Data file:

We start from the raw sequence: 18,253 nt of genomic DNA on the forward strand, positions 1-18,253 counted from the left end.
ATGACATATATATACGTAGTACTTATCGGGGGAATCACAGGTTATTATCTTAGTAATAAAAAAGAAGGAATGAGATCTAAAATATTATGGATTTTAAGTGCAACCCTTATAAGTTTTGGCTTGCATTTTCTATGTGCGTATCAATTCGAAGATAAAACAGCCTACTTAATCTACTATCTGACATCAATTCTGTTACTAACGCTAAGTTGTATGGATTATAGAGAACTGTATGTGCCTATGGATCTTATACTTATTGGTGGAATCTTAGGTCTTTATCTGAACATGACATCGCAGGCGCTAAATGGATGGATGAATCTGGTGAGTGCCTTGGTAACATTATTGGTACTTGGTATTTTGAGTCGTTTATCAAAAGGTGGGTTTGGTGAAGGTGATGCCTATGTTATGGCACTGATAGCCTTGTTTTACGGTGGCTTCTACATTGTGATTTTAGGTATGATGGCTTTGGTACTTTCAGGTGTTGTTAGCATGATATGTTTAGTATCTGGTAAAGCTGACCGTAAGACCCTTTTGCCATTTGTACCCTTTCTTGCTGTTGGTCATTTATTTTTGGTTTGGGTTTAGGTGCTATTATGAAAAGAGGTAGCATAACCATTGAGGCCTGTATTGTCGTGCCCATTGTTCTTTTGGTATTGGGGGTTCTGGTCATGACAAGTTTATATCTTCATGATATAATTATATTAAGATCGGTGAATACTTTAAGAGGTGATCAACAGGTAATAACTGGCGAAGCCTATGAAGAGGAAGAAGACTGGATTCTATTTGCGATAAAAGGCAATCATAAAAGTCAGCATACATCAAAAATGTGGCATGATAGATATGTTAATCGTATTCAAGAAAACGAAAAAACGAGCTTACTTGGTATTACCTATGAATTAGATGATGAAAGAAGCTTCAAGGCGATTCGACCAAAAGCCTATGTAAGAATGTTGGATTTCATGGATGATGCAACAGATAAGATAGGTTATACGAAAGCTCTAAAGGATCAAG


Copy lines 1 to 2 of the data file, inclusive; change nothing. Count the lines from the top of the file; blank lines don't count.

We start from the raw sequence: 18,253 nt of genomic DNA on the forward strand, positions 1-18,253 counted from the left end.
ATGACATATATATACGTAGTACTTATCGGGGGAATCACAGGTTATTATCTTAGTAATAAAAAAGAAGGAATGAGATCTAAAATATTATGGATTTTAAGTGCAACCCTTATAAGTTTTGGCTTGCATTTTCTATGTGCGTATCAATTCGAAGATAAAACAGCCTACTTAATCTACTATCTGACATCAATTCTGTTACTAACGCTAAGTTGTATGGATTATAGAGAACTGTATGTGCCTATGGATCTTATACTTATTGGTGGAATCTTAGGTCTTTATCTGAACATGACATCGCAGGCGCTAAATGGATGGATGAATCTGGTGAGTGCCTTGGTAACATTATTGGTACTTGGTATTTTGAGTCGTTTATCAAAAGGTGGGTTTGGTGAAGGTGATGCCTATGTTATGGCACTGATAGCCTTGTTTTACGGTGGCTTCTACATTGTGATTTTAGGTATGATGGCTTTGGTACTTTCAGGTGTTGTTAGCATGATATGTTTAGTATCTGGTAAAGCTGACCGTAAGACCCTTTTGCCATTTGTACCCTTTCTTGCTGTTGGTCATTTATTTTTGGTTTGGGTTTAGGTGCTATTATGAAAAGAGGTAGCATAACCATTGAGGCCTGTATTGTCGTGCCCATTGTTCTTTTGGTATTGGGGGTTCTGGTCATGACAAGTTTATATCTTCATGATATAATTATATTAAGATCGGTGAATACTTTAAGAGGTGATCAACAGGTAATAACTGGCGAAGCCTATGAAGAGGAAGAAGACTGGATTCTATTTGCGATAAAAGGCAATCATAAAAGTCAGCATACATCAAAAATGTGGCATGATAGATATGTTAATCGTATTCAAGAAAACGAAAAAACGAGCTTACTTGGTATTACCTATGAATTAGATGATGAAAGAAGCTTCAAGGCGATTCGACCAAAAGCCTATGTAAGAATGTTGGATTTCATGGATGATGCAACAGATAAGATAGGTTATACGAAAGCTCTAAAGGATCAAG